Amazon: Mass, Affluent, Or Luxury Retailer?

by , Dec 4, 2013, 9:50 AM
  • Comment (1)
  • Recommend (2)
Subscribe to Engage:Affluent

In our November posting, we highlighted that Amazon was tied with Walmart for being the #1 store In America, with almost six in ten adults (59%) reporting they had made a purchase from it in the past 12 months. Notably, Amazon's reach was 68% among more upscale consumers — those with $75,000+ household incomes (the top 40% of Americans and the entry-level "affluents" to many affluent marketers), while attaining a 69% reach among those few adults with $250,000+ household incomes (the top 3% of American adults and entry-level "luxury buyers" to many luxury marketers). 

A fair number of readers responded to this posting by stating they perceived Amazon to be a mass-market retailer and not really in the affluent or luxury markets. However, based on our most recent survey, we believe it is evident that Amazon targets more than the mass market and is also targeting the affluent market as well as the luxury market.

Looking at consumers who bought from Amazon in the past 12 months by their household incomes, it is clear that many of them appreciate prestigious, luxurious, and quality products and services, as is demonstrated by their responses to the following questions about their attitudes regarding shopping:

  • 35% of all Amazon customers agreed to the statement "I like to buy designer or luxury brands," while 38% of the $250,000+ segment also agreed, as did 59% of the $500,000+ segment (the top 1% of adults);
  • 45% of all Amazon buyers agreed with "I tend to buy based more on quality and less on price," while 63% of the $250,000+ segment also agreed and 72% of the $500,000+ segment agreed.

When these Amazon customers were asked if they had bought any luxury products or services in the past 12 months from any retailer, the following all stated that they had bought a luxury in the past year:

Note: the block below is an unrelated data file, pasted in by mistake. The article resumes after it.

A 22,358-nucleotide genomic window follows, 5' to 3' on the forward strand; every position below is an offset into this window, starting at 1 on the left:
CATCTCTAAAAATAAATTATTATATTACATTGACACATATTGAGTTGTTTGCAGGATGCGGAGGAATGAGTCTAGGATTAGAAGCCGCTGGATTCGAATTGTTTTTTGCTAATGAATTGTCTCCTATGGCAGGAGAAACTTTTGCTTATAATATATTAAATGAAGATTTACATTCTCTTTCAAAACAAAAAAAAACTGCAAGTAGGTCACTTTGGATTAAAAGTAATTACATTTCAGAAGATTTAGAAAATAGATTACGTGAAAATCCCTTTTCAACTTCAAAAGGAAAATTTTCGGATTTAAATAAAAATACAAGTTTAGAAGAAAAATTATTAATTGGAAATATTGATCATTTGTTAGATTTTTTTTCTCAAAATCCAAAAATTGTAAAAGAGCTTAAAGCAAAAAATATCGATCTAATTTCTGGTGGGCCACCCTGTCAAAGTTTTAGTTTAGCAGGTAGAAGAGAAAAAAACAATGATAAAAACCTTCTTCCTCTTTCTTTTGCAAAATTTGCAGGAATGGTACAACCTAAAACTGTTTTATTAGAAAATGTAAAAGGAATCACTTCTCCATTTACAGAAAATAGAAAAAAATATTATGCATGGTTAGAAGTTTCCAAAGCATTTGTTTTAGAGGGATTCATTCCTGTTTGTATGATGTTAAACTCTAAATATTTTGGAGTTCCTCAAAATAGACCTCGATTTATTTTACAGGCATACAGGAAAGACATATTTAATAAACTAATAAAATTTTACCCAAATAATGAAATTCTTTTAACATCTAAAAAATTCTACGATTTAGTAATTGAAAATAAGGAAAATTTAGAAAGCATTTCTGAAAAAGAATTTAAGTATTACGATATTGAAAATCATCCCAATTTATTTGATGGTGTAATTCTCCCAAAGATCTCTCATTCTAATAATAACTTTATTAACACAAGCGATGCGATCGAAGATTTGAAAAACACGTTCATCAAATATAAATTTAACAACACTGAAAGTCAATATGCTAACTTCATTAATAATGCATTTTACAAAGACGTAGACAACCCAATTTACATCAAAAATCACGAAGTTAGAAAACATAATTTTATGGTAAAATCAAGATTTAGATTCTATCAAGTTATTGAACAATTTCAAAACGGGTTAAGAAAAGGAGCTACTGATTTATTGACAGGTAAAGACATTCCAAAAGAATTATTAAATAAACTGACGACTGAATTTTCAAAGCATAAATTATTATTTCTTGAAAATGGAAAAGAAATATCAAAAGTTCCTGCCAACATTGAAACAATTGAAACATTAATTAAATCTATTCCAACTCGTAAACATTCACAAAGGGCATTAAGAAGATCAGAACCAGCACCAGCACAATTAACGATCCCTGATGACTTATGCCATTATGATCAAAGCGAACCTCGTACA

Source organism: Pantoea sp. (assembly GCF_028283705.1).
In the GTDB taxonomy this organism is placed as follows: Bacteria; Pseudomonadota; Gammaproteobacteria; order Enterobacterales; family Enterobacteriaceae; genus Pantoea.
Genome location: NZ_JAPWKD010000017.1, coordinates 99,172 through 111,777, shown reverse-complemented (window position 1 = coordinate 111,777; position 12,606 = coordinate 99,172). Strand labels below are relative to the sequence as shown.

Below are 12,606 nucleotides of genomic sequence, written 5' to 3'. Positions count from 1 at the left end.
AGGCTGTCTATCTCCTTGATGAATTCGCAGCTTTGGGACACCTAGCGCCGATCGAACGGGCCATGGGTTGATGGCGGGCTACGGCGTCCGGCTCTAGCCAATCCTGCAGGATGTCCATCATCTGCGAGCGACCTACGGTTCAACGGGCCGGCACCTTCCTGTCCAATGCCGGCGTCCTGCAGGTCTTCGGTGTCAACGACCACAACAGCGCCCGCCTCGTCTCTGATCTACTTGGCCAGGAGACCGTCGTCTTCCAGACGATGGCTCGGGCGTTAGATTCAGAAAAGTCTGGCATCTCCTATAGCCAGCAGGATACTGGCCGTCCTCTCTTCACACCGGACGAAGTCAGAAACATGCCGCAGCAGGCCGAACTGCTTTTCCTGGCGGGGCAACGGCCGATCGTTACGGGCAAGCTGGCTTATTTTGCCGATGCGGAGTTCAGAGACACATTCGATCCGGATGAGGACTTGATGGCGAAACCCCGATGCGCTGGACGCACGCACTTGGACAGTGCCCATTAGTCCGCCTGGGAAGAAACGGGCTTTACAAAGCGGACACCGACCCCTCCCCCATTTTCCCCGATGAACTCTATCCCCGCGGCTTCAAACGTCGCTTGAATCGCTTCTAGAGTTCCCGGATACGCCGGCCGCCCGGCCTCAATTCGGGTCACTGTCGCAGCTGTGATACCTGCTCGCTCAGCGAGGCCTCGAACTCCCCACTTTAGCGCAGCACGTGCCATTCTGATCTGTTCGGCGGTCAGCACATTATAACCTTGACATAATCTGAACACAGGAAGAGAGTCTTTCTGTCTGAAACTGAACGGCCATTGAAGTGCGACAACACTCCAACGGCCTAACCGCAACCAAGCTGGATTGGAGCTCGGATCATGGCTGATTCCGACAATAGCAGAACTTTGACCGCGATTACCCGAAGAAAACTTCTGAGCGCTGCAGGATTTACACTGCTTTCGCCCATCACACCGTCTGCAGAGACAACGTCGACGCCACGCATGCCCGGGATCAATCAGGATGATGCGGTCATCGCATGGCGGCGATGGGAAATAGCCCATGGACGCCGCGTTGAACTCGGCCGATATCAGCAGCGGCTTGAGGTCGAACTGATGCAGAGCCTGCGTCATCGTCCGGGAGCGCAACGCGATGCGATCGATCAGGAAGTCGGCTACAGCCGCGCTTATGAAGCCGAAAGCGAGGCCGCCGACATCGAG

• 28% of all Amazon customers;
  • 38% of the $75,000+ segment;
  • 50% of the $250,000+ segment; and 
  • Almost three out of four (72%) of the $500,000+ segment.

When Amazon customers were asked which luxury products from a list of luxury categories they had bought from any retailer, the #1 product bought was premium cosmetics, purchased by a third (34%) of all Amazon customers. Notably, premium cosmetics are the #1 luxury product bought by all Americans in the past year, according to our survey, and that category is now the focus of a new store that Amazon launched on its website this past fall. Note the name that Amazon selected for this part of its website — Luxury Beauty Store. It features Luxury Makeup, Luxury Nails, Luxury Skin Care, Luxury Fragrance, Luxury Hair Care, Luxury Tools & Accessories, and Luxury Men's Grooming.

Also high on the luxury category list bought by Amazon customers who responded to our survey are fine jewelry costing $500 or more, which 17% of all Amazon customers bought, rising to 35% of the $250,000+ segment and 48% of the elite $500,000+ segment. Another notable category is designer clothing or accessories, bought by about a quarter (23%) of all Amazon customers, about a third (32%) of the $250,000+ segment, and almost one half (49%) of the $500,000+ segment.

Which of the high-end categories may be the next to become the focus of an Amazon store? Only time will tell, and only Jeff Bezos and his colleagues know for sure. We suggest that you visit Amazon.com every now and then and type in the words "premium" and "luxury" and see what comes back. Perhaps your category is next on Amazon's list to be offered in one of its affluent or luxury stores. As this column clearly demonstrates, Amazon serves all market segments. 

1 comment on "Amazon: Mass, Affluent, Or Luxury Retailer? ".

  1. Heather Garcia from Resonate
    commented on: December 5, 2013 at 4:30 p.m.
    See what brands need to know about the motivations of high-end customers that shop online! http://wp.me/p45clN-6O

Leave a Comment

Sign in to leave a comment. Don't have an account? Join Now

Recent Engage:Affluent Articles

» Engage:Affluent Archives